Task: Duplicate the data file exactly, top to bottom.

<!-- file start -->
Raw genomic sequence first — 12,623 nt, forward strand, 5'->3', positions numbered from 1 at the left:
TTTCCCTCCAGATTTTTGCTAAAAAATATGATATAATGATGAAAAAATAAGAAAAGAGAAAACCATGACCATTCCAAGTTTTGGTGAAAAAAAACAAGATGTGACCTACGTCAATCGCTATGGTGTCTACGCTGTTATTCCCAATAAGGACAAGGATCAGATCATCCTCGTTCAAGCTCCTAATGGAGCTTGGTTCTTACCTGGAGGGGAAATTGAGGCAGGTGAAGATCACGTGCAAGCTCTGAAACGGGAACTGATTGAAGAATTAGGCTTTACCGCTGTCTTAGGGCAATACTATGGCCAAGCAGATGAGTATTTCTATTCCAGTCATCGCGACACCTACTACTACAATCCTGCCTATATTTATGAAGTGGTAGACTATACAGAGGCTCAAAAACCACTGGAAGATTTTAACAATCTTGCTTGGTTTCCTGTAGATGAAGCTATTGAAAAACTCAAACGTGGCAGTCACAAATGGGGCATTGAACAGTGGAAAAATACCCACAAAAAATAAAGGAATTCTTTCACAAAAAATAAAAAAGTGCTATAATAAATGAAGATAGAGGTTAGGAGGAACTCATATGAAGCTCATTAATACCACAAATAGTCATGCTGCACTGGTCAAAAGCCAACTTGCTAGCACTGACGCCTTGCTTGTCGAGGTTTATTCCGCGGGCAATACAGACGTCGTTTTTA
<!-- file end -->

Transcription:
Raw genomic sequence first — 12,623 nt, forward strand, 5'->3', positions numbered from 1 at the left:
TTTCCCTCCAGATTTTTGCTAAAAAATATGATATAATGATGAAAAAATAAGAAAAGAGAAAACCATGACCATTCCAAGTTTTGGTGAAAAAAAACAAGATGTGACCTACGTCAATCGCTATGGTGTCTACGCTGTTATTCCCAATAAGGACAAGGATCAGATCATCCTCGTTCAAGCTCCTAATGGAGCTTGGTTCTTACCTGGAGGGGAAATTGAGGCAGGTGAAGATCACGTGCAAGCTCTGAAACGGGAACTGATTGAAGAATTAGGCTTTACCGCTGTCTTAGGGCAATACTATGGCCAAGCAGATGAGTATTTCTATTCCAGTCATCGCGACACCTACTACTACAATCCTGCCTATATTTATGAAGTGGTAGACTATACAGAGGCTCAAAAACCACTGGAAGATTTTAACAATCTTGCTTGGTTTCCTGTAGATGAAGCTATTGAAAAACTCAAACGTGGCAGTCACAAATGGGGCATTGAACAGTGGAAAAATACCCACAAAAAATAAAGGAATTCTTTCACAAAAAATAAAAAAGTGCTATAATAAATGAAGATAGAGGTTAGGAGGAACTCATATGAAGCTCATTAATACCACAAATAGTCATGCTGCACTGGTCAAAAGCCAACTTGCTAGCACTGACGCCTTGCTTGTCGAGGTTTATTCCGCGGGCAATACAGACGTCGTTTTTA